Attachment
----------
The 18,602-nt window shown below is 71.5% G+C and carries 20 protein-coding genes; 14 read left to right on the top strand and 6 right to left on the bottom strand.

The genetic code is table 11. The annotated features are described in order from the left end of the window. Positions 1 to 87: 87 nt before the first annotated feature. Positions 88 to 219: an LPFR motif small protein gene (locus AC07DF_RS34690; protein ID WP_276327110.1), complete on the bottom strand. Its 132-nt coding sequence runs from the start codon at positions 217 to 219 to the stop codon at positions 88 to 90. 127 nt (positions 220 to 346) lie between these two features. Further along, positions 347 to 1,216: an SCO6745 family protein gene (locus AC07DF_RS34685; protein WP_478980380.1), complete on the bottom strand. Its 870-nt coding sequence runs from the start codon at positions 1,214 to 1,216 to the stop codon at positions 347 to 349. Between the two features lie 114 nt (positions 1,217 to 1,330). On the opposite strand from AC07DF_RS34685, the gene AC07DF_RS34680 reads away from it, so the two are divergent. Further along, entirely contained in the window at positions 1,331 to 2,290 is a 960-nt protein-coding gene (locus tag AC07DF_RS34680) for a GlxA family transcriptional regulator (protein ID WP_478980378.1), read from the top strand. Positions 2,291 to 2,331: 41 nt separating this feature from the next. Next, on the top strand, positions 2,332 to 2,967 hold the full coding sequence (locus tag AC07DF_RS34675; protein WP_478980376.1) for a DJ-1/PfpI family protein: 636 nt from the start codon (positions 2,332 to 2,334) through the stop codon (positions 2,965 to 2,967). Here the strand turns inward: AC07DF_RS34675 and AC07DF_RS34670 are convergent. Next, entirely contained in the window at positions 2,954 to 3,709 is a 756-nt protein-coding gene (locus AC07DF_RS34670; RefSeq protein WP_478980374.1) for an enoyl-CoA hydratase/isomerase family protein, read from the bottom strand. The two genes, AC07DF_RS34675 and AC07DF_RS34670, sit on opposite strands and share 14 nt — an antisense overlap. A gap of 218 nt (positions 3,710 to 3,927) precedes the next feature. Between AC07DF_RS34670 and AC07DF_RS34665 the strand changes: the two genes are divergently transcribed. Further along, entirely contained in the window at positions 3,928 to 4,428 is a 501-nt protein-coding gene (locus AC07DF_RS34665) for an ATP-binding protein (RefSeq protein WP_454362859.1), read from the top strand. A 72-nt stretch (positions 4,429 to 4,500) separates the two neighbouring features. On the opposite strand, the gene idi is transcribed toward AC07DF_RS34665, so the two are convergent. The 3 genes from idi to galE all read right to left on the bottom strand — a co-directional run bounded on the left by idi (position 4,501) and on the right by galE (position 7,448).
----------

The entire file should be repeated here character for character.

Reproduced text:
The 18,602-nt window shown below is 71.5% G+C and carries 20 protein-coding genes; 14 read left to right on the top strand and 6 right to left on the bottom strand.

The genetic code is table 11. The annotated features are described in order from the left end of the window. Positions 1 to 87: 87 nt before the first annotated feature. Positions 88 to 219: an LPFR motif small protein gene (locus AC07DF_RS34690; protein ID WP_276327110.1), complete on the bottom strand. Its 132-nt coding sequence runs from the start codon at positions 217 to 219 to the stop codon at positions 88 to 90. 127 nt (positions 220 to 346) lie between these two features. Further along, positions 347 to 1,216: an SCO6745 family protein gene (locus AC07DF_RS34685; protein WP_478980380.1), complete on the bottom strand. Its 870-nt coding sequence runs from the start codon at positions 1,214 to 1,216 to the stop codon at positions 347 to 349. Between the two features lie 114 nt (positions 1,217 to 1,330). On the opposite strand from AC07DF_RS34685, the gene AC07DF_RS34680 reads away from it, so the two are divergent. Further along, entirely contained in the window at positions 1,331 to 2,290 is a 960-nt protein-coding gene (locus tag AC07DF_RS34680) for a GlxA family transcriptional regulator (protein ID WP_478980378.1), read from the top strand. Positions 2,291 to 2,331: 41 nt separating this feature from the next. Next, on the top strand, positions 2,332 to 2,967 hold the full coding sequence (locus tag AC07DF_RS34675; protein WP_478980376.1) for a DJ-1/PfpI family protein: 636 nt from the start codon (positions 2,332 to 2,334) through the stop codon (positions 2,965 to 2,967). Here the strand turns inward: AC07DF_RS34675 and AC07DF_RS34670 are convergent. Next, entirely contained in the window at positions 2,954 to 3,709 is a 756-nt protein-coding gene (locus AC07DF_RS34670; RefSeq protein WP_478980374.1) for an enoyl-CoA hydratase/isomerase family protein, read from the bottom strand. The two genes, AC07DF_RS34675 and AC07DF_RS34670, sit on opposite strands and share 14 nt — an antisense overlap. A gap of 218 nt (positions 3,710 to 3,927) precedes the next feature. Between AC07DF_RS34670 and AC07DF_RS34665 the strand changes: the two genes are divergently transcribed. Further along, entirely contained in the window at positions 3,928 to 4,428 is a 501-nt protein-coding gene (locus AC07DF_RS34665) for an ATP-binding protein (RefSeq protein WP_454362859.1), read from the top strand. A 72-nt stretch (positions 4,429 to 4,500) separates the two neighbouring features. On the opposite strand, the gene idi is transcribed toward AC07DF_RS34665, so the two are convergent. The 3 genes from idi to galE all read right to left on the bottom strand — a co-directional run bounded on the left by idi (position 4,501) and on the right by galE (position 7,448).